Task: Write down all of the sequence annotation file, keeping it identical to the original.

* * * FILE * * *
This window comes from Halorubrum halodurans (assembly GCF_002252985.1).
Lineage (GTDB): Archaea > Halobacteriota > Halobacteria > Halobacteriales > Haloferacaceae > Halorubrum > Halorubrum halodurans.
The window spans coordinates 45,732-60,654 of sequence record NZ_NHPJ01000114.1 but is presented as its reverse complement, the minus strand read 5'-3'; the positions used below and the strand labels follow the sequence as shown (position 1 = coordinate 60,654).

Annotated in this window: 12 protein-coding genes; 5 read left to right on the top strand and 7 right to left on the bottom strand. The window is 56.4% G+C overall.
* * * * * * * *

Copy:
This window comes from Halorubrum halodurans (assembly GCF_002252985.1).
Lineage (GTDB): Archaea > Halobacteriota > Halobacteria > Halobacteriales > Haloferacaceae > Halorubrum > Halorubrum halodurans.
The window spans coordinates 45,732-60,654 of sequence record NZ_NHPJ01000114.1 but is presented as its reverse complement, the minus strand read 5'-3'; the positions used below and the strand labels follow the sequence as shown (position 1 = coordinate 60,654).

Annotated in this window: 12 protein-coding genes; 5 read left to right on the top strand and 7 right to left on the bottom strand. The window is 56.4% G+C overall.